In IA Practice, Information Architecture
Summary: When you build websites, are letting technology drive your decisions? Or are you considering the purpose and language of your site BEFORE you start to code?

The technology and techniques to build websites have gotten better—way better. So why are so many websites so bad? Maybe because the way people build them has hardly changed.

  • The web development team—or perhaps a design team with assistance from developers—leads the effort.
  • The team decides what platform they will use—Drupal or WordPress? Or maybe .Net?
  • They gather user requirements.
  • Two or three design comps are developed.
  • The navigation is worked out, perhaps with an information architect, but more often than not by a user experience designer with a bent toward IA.
  • And the website is built.
iMac from 1999

Bondi Blue iMac, by Masashige MOTOE (Creative Commons License)

This basic sequence might have made sense when getting the technology right was the hardest thing to do. But today, that’s like building an office by selecting what kind of steel you’re going to use for the girders. And then talking to the interior designer about the colors for the walls and the style of furniture. And only then working with an architect to lay out the floor plan. It’s backwards.

There’s a reason that building projects for complex physical structures are led by an architect—someone who takes a systems level approach. An architect helps discover the “what” of a building – its different purposes and uses, its core meaning to stakeholders. The architect translates that into a set of plans and blueprints that tells the builders what to build. An architect must understand the nature of the materials being used. But they must also understand how people perceive physical spaces, and how to form the materials into a place where people will have the intended experience.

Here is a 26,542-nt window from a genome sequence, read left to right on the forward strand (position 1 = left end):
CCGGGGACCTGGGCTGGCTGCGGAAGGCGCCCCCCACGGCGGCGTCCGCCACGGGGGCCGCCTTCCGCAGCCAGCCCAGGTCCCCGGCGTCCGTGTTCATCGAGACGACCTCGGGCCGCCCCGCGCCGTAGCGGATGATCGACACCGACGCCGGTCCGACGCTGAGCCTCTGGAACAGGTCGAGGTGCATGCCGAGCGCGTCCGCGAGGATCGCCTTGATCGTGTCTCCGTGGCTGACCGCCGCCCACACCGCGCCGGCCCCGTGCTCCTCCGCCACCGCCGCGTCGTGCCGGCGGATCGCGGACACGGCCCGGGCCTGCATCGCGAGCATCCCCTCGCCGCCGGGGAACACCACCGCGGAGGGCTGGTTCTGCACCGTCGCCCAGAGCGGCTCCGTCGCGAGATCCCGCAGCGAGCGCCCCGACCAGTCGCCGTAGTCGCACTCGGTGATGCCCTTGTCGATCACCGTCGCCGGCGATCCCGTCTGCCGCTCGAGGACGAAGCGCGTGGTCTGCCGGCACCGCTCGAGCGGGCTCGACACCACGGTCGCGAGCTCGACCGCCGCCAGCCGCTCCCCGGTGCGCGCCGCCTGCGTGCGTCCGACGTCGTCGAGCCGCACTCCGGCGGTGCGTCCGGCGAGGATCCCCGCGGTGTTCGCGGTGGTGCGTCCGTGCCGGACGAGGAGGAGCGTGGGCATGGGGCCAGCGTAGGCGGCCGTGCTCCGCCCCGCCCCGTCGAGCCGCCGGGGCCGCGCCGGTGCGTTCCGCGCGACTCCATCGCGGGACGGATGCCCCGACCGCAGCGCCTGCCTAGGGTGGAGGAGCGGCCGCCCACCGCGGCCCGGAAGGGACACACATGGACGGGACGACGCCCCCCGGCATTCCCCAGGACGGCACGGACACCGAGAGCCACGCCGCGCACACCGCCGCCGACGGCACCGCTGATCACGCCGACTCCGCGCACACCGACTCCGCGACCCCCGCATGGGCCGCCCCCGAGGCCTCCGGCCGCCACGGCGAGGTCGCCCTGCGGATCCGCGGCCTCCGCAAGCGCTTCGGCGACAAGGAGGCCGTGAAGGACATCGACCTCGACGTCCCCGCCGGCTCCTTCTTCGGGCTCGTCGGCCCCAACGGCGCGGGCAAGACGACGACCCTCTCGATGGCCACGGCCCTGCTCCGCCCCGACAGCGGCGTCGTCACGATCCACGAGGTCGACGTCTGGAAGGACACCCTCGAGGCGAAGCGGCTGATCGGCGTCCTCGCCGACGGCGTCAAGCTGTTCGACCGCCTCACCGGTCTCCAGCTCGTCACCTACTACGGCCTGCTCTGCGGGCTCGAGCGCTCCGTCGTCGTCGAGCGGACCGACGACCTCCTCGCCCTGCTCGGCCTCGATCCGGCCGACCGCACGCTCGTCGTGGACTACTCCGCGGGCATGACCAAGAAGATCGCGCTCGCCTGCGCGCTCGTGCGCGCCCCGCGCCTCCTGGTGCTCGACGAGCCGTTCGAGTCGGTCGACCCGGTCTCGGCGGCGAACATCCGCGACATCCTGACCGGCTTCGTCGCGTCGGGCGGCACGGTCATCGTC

Architects of Information

Much like a building, digital places are built on a technological foundation. And similarly, the key part of an information architect’s job is to understand how people perceive the space. In a website, the walls, doors, and windows, things you use to orient yourself in the physical world, are replaced by words—menus, lists, headlines, and copy. They work together, hopefully, to let you know what kind of place you’re visiting and guide you where you need to go.

In practice, this is hard to do. Language is tricky. People use the same word to mean different things, and different words to mean the same thing. When we talk to people in real life, we use the context of the discussion to understand what is meant. On a website, that’s harder. The information architect’s job is to build that sensible, coherent system of language to help your visitors get oriented.

So what changes? Realize that the real foundation of your website is a system of language—not a software platform—and bring in the disciplines of information architecture to the forefront of your process when you build websites.

Build your websites

Over the years, TUG has developed a proven process for translating your digital strategy and objectives into architectural plans for a digital place that will delight your visitors. We’d love to hear about your project and share how we can help.

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